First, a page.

Juvenile Indigent Defense System Failing Kids It's Meant to Protect - Weekly Roundup

adolescent-substance-abuse-treatment_old-TVAdolescent Substance Abuse Treatment - News and Research Updates

  • How the confidentiality of patients who obtain substance abuse treatment will be handled under health reform (and electronic health records in particular) continues to be the focus of controversy, according to Join Together. The Substance Abuse and Mental Health Services Administration (SAMHSA) has issued a document covering "frequently-asked questions," and will hold a stakeholders' meeting on August 4th to provide more clarification. Last February, I posted that some health reform advocates want to do away with federal confidentiality regulations under 42 CFR in favor of relevant HIPAA regulations. They say they're concerned that the burden of complying will discourage mainstream doctors from screening patients and providing brief intervention for alcohol and drug issues.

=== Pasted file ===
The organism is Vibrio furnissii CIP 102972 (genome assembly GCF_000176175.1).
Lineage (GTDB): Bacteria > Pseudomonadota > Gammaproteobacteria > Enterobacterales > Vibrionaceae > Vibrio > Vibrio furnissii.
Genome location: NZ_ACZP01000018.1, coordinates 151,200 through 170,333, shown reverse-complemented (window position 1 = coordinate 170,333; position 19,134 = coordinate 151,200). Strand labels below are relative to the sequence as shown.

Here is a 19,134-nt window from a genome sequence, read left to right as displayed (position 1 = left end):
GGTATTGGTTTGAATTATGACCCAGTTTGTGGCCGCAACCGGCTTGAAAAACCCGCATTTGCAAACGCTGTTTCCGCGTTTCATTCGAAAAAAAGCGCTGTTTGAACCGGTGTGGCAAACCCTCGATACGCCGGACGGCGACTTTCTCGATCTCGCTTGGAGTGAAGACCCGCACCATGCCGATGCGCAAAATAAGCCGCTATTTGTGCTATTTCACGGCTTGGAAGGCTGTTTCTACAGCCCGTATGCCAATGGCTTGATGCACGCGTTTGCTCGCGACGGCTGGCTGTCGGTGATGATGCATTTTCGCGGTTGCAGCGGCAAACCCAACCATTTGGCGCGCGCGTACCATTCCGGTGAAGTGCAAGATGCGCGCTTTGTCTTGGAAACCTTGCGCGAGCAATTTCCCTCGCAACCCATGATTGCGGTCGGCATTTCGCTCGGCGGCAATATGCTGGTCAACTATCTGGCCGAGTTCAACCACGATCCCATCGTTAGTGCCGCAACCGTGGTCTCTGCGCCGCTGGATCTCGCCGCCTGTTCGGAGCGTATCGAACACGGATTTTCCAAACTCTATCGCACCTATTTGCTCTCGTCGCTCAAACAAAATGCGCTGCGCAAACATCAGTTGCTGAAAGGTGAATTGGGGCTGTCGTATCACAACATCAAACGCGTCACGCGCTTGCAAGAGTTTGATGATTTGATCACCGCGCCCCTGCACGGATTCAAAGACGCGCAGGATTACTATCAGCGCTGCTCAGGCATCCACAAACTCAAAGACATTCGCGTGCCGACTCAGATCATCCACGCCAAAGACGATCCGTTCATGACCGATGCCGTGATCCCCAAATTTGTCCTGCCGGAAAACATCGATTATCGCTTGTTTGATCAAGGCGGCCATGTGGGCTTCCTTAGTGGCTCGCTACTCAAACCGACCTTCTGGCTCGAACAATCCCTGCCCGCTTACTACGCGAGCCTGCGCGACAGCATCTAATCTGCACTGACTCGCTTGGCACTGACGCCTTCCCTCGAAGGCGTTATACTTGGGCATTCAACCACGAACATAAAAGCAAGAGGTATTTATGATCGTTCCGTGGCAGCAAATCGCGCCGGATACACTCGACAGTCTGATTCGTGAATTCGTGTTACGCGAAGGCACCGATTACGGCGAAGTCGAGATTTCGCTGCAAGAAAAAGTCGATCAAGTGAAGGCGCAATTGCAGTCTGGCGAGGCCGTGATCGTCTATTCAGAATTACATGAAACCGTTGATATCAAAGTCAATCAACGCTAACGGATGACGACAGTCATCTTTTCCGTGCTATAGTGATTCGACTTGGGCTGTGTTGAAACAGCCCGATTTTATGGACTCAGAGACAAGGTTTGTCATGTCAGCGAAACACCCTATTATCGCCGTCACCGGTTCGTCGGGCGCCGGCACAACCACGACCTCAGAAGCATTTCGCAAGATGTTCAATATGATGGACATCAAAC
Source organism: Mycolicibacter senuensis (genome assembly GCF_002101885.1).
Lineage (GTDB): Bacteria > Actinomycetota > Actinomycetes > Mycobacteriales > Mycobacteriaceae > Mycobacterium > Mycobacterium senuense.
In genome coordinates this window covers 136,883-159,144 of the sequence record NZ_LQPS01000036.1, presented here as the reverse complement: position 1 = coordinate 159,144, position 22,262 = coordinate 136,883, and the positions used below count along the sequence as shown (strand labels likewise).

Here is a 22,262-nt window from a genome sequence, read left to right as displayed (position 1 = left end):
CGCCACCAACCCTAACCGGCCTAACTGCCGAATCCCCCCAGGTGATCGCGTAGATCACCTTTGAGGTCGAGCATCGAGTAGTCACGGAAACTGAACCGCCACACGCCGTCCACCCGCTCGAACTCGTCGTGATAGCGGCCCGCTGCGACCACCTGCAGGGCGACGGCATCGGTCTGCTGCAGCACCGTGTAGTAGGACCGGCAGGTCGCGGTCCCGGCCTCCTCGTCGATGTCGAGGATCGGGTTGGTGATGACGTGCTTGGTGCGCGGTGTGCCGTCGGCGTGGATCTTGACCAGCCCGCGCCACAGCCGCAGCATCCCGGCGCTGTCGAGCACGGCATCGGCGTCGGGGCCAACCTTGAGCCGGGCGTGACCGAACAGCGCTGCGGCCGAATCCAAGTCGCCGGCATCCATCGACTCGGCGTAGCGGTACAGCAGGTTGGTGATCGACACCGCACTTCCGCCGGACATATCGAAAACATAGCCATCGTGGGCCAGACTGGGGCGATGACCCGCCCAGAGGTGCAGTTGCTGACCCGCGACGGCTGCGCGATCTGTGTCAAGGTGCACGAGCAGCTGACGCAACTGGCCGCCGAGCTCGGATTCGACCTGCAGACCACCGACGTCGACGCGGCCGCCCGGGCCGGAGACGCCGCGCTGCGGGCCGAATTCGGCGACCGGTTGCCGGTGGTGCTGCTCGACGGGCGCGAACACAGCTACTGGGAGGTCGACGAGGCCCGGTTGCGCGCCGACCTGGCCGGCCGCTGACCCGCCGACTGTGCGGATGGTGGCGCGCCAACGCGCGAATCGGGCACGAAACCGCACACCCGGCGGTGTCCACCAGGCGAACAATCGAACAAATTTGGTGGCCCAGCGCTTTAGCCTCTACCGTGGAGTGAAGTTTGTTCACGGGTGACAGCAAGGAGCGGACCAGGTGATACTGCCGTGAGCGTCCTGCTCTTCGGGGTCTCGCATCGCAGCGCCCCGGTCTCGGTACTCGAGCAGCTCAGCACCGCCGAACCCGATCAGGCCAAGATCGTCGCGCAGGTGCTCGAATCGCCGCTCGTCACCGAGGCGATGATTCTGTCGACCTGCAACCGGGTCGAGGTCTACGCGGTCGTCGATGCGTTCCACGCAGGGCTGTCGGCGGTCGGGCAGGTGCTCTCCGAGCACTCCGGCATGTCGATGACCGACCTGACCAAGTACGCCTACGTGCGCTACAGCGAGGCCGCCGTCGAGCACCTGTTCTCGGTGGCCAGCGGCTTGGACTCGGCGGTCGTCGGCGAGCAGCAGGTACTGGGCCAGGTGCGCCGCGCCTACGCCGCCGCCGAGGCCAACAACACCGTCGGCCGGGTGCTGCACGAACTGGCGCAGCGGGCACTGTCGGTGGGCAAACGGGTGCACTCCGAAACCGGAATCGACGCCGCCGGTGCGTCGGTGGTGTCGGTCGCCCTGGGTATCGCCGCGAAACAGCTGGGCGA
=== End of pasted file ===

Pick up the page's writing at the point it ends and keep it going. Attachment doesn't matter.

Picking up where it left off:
• If you're like me, you can't wait to attend the Joint Meeting on Adolescent Treatment Effectiveness (JMATE) this year. --Er, what's that? It doesn't fit your budget? Not to worry: you can apply for a need-based travel grant to attend JMATE 2010. Also, five recognition awards will be given to those furthering the cause of evidence-based treatment, and I bet you know someone who deserves your nomination. But hurry, because the deadline for the travel and recognition awards is July 28, 2010. 
  • The real story with this University of Missouri study wasn't its conclusion, but its starting point. It's not a surprise that focusing on improving family relationships or a youth's religious involvement (broadly defined) can help teens in the justice system who have alcohol and drug problems. But the study focused on Native American youth because "the rate of illicit drug use among American-Indian adolescents age 12-17 is approximately 19 percent, significantly higher than rates for Whites, Blacks and Hispanics (around 10 percent) and Asians (6.7 percent), according to the U.S. Department of Health and Human Services." Talk about a horrifying health disparity!  (Hat tip to Robert O. Ackley.)

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Updated: February 08 2018